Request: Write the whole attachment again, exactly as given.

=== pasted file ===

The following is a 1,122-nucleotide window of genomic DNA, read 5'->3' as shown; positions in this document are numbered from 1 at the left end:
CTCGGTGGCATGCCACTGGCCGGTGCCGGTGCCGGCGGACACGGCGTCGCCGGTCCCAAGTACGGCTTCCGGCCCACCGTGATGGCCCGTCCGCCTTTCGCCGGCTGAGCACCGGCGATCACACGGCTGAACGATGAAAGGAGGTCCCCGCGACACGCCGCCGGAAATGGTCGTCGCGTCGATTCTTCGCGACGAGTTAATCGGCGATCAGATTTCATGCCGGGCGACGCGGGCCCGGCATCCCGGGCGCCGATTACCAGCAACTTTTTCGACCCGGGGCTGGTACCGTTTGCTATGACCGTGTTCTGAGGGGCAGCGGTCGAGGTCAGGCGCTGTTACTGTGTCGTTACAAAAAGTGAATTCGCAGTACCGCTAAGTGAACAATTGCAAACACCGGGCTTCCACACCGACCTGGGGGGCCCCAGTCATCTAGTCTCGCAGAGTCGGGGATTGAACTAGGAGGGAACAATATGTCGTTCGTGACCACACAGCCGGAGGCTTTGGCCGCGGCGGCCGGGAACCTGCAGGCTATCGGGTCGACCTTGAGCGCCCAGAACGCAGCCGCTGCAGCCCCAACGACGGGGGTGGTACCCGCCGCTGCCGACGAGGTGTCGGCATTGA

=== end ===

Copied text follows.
The following is a 1,122-nucleotide window of genomic DNA, read 5'->3' as shown; positions in this document are numbered from 1 at the left end:
CTCGGTGGCATGCCACTGGCCGGTGCCGGTGCCGGCGGACACGGCGTCGCCGGTCCCAAGTACGGCTTCCGGCCCACCGTGATGGCCCGTCCGCCTTTCGCCGGCTGAGCACCGGCGATCACACGGCTGAACGATGAAAGGAGGTCCCCGCGACACGCCGCCGGAAATGGTCGTCGCGTCGATTCTTCGCGACGAGTTAATCGGCGATCAGATTTCATGCCGGGCGACGCGGGCCCGGCATCCCGGGCGCCGATTACCAGCAACTTTTTCGACCCGGGGCTGGTACCGTTTGCTATGACCGTGTTCTGAGGGGCAGCGGTCGAGGTCAGGCGCTGTTACTGTGTCGTTACAAAAAGTGAATTCGCAGTACCGCTAAGTGAACAATTGCAAACACCGGGCTTCCACACCGACCTGGGGGGCCCCAGTCATCTAGTCTCGCAGAGTCGGGGATTGAACTAGGAGGGAACAATATGTCGTTCGTGACCACACAGCCGGAGGCTTTGGCCGCGGCGGCCGGGAACCTGCAGGCTATCGGGTCGACCTTGAGCGCCCAGAACGCAGCCGCTGCAGCCCCAACGACGGGGGTGGTACCCGCCGCTGCCGACGAGGTGTCGGCATTGA